• The effect of culture temperature on the production of soluble form of B. macerans cyclodextrin glucanotransferase (CGTase) in recombinant E. coli was investigated. E. coli cell was cotransformed with two plasmids (pTCGT1 and pGroll) in which the cgt and groEL/ES genes are under the control of T7 promoter and pzt-1 promoter, respectively. When tetracycline (10 ng/ml) and IPTG (l mM) were added as inducers at the early-exponential phase (2 h) and mid-exponential phase (3h), respectively, the solubilization of the inclusion body CGTase was greatly dependent on the temperature of the culture. At low culture temperature of $25^\circ{C}$, 2- or 3-fold higher activity and specific activity were obtained over $37^\circ{C}$. SDS-PAGE analysis revealed that about 62% of CGTase in the total CGTase protein was found in the soluble fraction by applying overexpression of GroEL/ES chaperone and by cultivation of E. coli at $25^\circ{C}$, whereas 33% of CGTase was detected in the soluble fraction at $37^\circ{C}$. Therefore, the expression of GroEL/ES and cultivation at $25^\circ{C}$ greatly enhanced the soluble production of CGTase in E. coli.

Bacillus sp. KJ16에서 Cyclodextrin Gluanotransferase와 Cyclodextrinase 생산의 Catabolite Repression

  • 김병우;권현주;이경희
    • Microbiology and Biotechnology Letters
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    • v.24 no.2
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    • pp.137-142
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    • 1996
  • The biosynthesis and catabolite repression of cyclodextrin glucanotransferase(CGTase) and cyclodextrinase(CDase) were studied in Bacillus sp. KJI6. In accompanying to the cell growth, CGTase was synthesized during early growth phase (20h culture) and CDase was synthesized during late growth phase (60h culture). Synthesis of CGTase was rather constitutive than that of CDase in the absence or presence of carbon source. Production of CDase was strongly stimulated by amylopectin and $\gamma$-CD medium (about 6 times), but CGTase synthesis was slightly increased (about 1.3 times). Easily metabolizable carbohydrates such as D-glucose, D- fructose and D-mannose completely repressed the expression of CDase, whereas their repressive effect to CGTase synthesis was relatively negligible. By addition of 10 mM cAMP, any significant effect on the synthesis of the two enzymes was not observed. Hardly metabolizable glucose analogues such as 2-deoxy-D-glucose and 3-0-methyl-D-glucopyranose also did not show any repression on the syntheses of CGTase and CDase. This indicates that D-glucose has to be metabolized to exert its repressive effect. With these results, it seems likely that the biosynthesis of CGTase and CDase are regulated by the catabolite repression due to unknown metabolite(s) of EM pathway.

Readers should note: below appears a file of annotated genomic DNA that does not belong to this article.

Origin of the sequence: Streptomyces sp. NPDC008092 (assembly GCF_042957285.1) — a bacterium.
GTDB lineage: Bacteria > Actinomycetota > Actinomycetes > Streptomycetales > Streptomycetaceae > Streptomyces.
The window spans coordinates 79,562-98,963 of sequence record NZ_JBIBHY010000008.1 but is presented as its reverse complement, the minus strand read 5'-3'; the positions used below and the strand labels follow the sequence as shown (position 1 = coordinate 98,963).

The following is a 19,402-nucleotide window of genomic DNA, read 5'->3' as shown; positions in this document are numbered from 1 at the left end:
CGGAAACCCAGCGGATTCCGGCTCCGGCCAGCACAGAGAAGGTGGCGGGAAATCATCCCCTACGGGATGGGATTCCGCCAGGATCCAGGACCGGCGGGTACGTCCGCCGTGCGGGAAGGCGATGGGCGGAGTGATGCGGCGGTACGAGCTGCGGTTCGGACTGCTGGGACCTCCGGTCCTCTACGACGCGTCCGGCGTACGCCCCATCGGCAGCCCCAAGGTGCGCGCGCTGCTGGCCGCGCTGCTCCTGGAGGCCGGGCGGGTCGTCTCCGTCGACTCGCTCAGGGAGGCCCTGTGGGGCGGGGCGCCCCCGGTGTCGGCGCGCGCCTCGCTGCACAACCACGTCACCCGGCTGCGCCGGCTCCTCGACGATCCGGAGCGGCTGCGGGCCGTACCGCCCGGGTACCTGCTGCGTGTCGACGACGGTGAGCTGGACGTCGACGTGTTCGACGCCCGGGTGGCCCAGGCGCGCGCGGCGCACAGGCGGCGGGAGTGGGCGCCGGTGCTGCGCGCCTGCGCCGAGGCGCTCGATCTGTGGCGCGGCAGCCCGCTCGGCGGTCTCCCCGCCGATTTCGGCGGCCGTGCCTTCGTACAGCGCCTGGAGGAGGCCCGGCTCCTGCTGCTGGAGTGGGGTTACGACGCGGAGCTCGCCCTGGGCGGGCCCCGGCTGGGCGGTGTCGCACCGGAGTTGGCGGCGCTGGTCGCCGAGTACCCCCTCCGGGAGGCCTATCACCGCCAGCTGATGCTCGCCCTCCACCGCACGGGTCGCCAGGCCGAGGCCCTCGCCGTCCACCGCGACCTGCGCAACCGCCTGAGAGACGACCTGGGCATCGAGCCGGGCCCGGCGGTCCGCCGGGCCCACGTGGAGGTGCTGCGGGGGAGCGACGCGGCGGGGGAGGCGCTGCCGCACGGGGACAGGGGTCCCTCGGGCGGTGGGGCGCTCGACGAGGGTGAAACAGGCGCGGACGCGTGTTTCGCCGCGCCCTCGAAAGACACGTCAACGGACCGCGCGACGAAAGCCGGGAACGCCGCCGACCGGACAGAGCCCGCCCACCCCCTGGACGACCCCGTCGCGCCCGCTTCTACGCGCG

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Purification and Properties of Cyclodextrin Glucanotrnsferase Synthesizing $2-O-{\alpha}-D-Glucopyranosyl{\;}_{L}-Ascorbic$ Acid from Paenibacillus sp. JB-13

  • Bae, Kyung-Mi;Kim, Sung-Koo;Kong, In-Soo;Jun, Hong-Ki
    • Journal of Microbiology and Biotechnology
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    • v.11 no.2
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    • pp.242-250
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    • 2001
  • A Gram-positive bacterium (strain JB-13) that was isolated from soil as a producer of cyclodextrin glucanotransferase (CGTase) [EC 2.4.1.19] was identified as Panibacillus sp. JB-13. This CGTase could catalyze the transglucosylation reaction from soluble starch to L-ascorbic acid (AA). A main product formed by this enzyme with ${\alpha}-glucosidase$ was identified as $2-O-{\alpha}-D-glucopyranosyl{\;}_{L}-ascorbic$ acid (AA-2G) by the HPLC profile and the elemental analysis. CGTase was purified to homogeneity using ammonium sulfate fractionation, ion-exchange chromatography on DEAE-Seohadex A-50, and gel chromatography on Sephacryl S-200HR. The molecular weight was determined to be 66,000 by both gel chromatography and SDS-PAGE. The isoelectric point of the purified enzyme was 5.3. The optimum pH and temperature was PH 7.0 and $45^{\circ}C$ respectively. The enzyme was stable in the range of pH 6-9 and at temperatures of $75{\circ}C$ or less in the presence of 15 mM ${CaCl_2}.\;{Hg^2+},\;{Mn^+2},{Ag^+},\;and\;{Cu^2+}$ all strongly inhibited the enzyme's activity.

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Display of Bacillus macerans Cyclodextrin Glucanotransferase on Cell Surface of Saccharomyces cerevisiae

  • Kim, Kyu-Yong;Kim, Myoun-Dong;Han, Nam-Soo;Seo, Jin-Ho
    • Journal of Microbiology and Biotechnology
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    • v.12 no.3
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    • pp.411-416
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    • 2002
  • Bacillus macerans cyclodextrin glucanotransferase (CGTase) was expressed on the cell surface of Saccharomyces cerevisiae by fusing with Aga2p linked to the membrane-anchored protein, Aga1p. The surface display of CGTase was confirmed by immunofluorescence microscopy and its enzymatic ability to form ${\alpha}$-cyclodextrin from starch. The maximum surface-display of CGTase was obtained by growing recombinant S. cerevisiae at $20^{\circ}C$ and pH 6.0. S. cerevisiae cells displaying CGTase on their surface consumed glucose and maltose, inhibitory byproducts of the CGTase reaction, to enhance the purity of produced cyclodextrins. Accordingly, the experimental results described herein suggest a possibility of using the recombinant S.cerevisiae anchored with bacterial CGTase on the cell surface as a whole-cell biocatalyst for the production of cyclodextrin.